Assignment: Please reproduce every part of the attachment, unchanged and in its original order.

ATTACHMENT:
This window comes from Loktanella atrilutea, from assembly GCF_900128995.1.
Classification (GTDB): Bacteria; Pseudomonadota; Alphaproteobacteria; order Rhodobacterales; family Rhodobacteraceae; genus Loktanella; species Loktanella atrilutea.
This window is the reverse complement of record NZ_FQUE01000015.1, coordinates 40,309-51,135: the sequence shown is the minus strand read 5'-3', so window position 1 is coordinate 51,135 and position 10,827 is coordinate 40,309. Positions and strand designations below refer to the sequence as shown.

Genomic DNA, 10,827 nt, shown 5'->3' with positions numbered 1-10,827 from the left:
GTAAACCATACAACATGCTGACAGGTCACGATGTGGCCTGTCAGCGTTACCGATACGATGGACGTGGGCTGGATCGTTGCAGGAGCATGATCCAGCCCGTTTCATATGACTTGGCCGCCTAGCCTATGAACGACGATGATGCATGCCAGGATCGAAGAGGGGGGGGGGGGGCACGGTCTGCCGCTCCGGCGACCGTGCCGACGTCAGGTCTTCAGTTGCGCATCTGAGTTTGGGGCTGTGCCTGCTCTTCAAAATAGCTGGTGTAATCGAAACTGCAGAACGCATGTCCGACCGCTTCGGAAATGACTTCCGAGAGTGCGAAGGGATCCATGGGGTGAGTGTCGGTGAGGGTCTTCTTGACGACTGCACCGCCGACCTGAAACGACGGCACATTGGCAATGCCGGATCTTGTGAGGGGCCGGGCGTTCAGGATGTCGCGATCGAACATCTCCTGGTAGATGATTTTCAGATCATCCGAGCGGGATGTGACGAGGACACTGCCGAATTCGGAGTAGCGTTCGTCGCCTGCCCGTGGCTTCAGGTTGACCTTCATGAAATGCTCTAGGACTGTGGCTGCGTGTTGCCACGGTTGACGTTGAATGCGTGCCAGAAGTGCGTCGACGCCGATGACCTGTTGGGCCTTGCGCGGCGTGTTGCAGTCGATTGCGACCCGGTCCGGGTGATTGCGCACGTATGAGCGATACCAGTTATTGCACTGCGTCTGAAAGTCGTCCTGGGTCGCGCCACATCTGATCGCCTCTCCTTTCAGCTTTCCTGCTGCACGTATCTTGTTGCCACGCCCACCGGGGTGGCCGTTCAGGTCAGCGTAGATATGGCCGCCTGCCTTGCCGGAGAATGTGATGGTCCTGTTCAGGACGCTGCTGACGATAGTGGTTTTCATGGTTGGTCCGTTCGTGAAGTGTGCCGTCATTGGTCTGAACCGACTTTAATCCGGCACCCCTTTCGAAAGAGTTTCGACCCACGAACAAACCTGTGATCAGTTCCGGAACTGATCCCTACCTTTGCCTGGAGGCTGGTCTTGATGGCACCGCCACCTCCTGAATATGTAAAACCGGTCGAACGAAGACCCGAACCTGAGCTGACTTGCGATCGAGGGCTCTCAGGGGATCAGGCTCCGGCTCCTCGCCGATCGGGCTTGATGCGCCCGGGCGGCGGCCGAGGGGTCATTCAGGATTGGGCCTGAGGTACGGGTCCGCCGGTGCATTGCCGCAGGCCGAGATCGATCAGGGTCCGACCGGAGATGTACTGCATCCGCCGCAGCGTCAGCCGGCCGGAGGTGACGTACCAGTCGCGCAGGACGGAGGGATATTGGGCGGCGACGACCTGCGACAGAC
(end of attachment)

This window comes from Loktanella atrilutea, from assembly GCF_900128995.1.
Classification (GTDB): Bacteria; Pseudomonadota; Alphaproteobacteria; order Rhodobacterales; family Rhodobacteraceae; genus Loktanella; species Loktanella atrilutea.
This window is the reverse complement of record NZ_FQUE01000015.1, coordinates 40,309-51,135: the sequence shown is the minus strand read 5'-3', so window position 1 is coordinate 51,135 and position 10,827 is coordinate 40,309. Positions and strand designations below refer to the sequence as shown.

Genomic DNA, 10,827 nt, shown 5'->3' with positions numbered 1-10,827 from the left:
GTAAACCATACAACATGCTGACAGGTCACGATGTGGCCTGTCAGCGTTACCGATACGATGGACGTGGGCTGGATCGTTGCAGGAGCATGATCCAGCCCGTTTCATATGACTTGGCCGCCTAGCCTATGAACGACGATGATGCATGCCAGGATCGAAGAGGGGGGGGGGGGGCACGGTCTGCCGCTCCGGCGACCGTGCCGACGTCAGGTCTTCAGTTGCGCATCTGAGTTTGGGGCTGTGCCTGCTCTTCAAAATAGCTGGTGTAATCGAAACTGCAGAACGCATGTCCGACCGCTTCGGAAATGACTTCCGAGAGTGCGAAGGGATCCATGGGGTGAGTGTCGGTGAGGGTCTTCTTGACGACTGCACCGCCGACCTGAAACGACGGCACATTGGCAATGCCGGATCTTGTGAGGGGCCGGGCGTTCAGGATGTCGCGATCGAACATCTCCTGGTAGATGATTTTCAGATCATCCGAGCGGGATGTGACGAGGACACTGCCGAATTCGGAGTAGCGTTCGTCGCCTGCCCGTGGCTTCAGGTTGACCTTCATGAAATGCTCTAGGACTGTGGCTGCGTGTTGCCACGGTTGACGTTGAATGCGTGCCAGAAGTGCGTCGACGCCGATGACCTGTTGGGCCTTGCGCGGCGTGTTGCAGTCGATTGCGACCCGGTCCGGGTGATTGCGCACGTATGAGCGATACCAGTTATTGCACTGCGTCTGAAAGTCGTCCTGGGTCGCGCCACATCTGATCGCCTCTCCTTTCAGCTTTCCTGCTGCACGTATCTTGTTGCCACGCCCACCGGGGTGGCCGTTCAGGTCAGCGTAGATATGGCCGCCTGCCTTGCCGGAGAATGTGATGGTCCTGTTCAGGACGCTGCTGACGATAGTGGTTTTCATGGTTGGTCCGTTCGTGAAGTGTGCCGTCATTGGTCTGAACCGACTTTAATCCGGCACCCCTTTCGAAAGAGTTTCGACCCACGAACAAACCTGTGATCAGTTCCGGAACTGATCCCTACCTTTGCCTGGAGGCTGGTCTTGATGGCACCGCCACCTCCTGAATATGTAAAACCGGTCGAACGAAGACCCGAACCTGAGCTGACTTGCGATCGAGGGCTCTCAGGGGATCAGGCTCCGGCTCCTCGCCGATCGGGCTTGATGCGCCCGGGCGGCGGCCGAGGGGTCATTCAGGATTGGGCCTGAGGTACGGGTCCGCCGGTGCATTGCCGCAGGCCGAGATCGATCAGGGTCCGACCGGAGATGTACTGCATCCGCCGCAGCGTCAGCCGGCCGGAGGTGACGTACCAGTCGCGCAGGACGGAGGGATATTGGGCGGCGACGACCTGCGACAGAC